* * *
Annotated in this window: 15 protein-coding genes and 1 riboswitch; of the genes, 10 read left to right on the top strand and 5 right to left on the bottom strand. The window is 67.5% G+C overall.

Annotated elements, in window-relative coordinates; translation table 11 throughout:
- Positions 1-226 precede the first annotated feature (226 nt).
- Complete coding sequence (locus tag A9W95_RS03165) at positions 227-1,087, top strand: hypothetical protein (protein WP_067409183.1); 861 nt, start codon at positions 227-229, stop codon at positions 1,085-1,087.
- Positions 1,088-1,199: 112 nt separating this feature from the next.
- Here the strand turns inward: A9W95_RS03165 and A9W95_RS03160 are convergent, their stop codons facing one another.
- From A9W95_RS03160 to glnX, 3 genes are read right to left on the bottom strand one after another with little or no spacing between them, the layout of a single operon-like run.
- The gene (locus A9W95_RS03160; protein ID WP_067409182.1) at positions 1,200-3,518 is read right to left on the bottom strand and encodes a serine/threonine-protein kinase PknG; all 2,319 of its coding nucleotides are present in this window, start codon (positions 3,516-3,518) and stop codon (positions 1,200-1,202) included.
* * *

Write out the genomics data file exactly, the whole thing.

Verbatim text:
Annotated in this window: 15 protein-coding genes and 1 riboswitch; of the genes, 10 read left to right on the top strand and 5 right to left on the bottom strand. The window is 67.5% G+C overall.

Annotated elements, in window-relative coordinates; translation table 11 throughout:
- Positions 1-226 precede the first annotated feature (226 nt).
- Complete coding sequence (locus tag A9W95_RS03165) at positions 227-1,087, top strand: hypothetical protein (protein WP_067409183.1); 861 nt, start codon at positions 227-229, stop codon at positions 1,085-1,087.
- Positions 1,088-1,199: 112 nt separating this feature from the next.
- Here the strand turns inward: A9W95_RS03165 and A9W95_RS03160 are convergent, their stop codons facing one another.
- From A9W95_RS03160 to glnX, 3 genes are read right to left on the bottom strand one after another with little or no spacing between them, the layout of a single operon-like run.
- The gene (locus A9W95_RS03160; protein ID WP_067409182.1) at positions 1,200-3,518 is read right to left on the bottom strand and encodes a serine/threonine-protein kinase PknG; all 2,319 of its coding nucleotides are present in this window, start codon (positions 3,516-3,518) and stop codon (positions 1,200-1,202) included.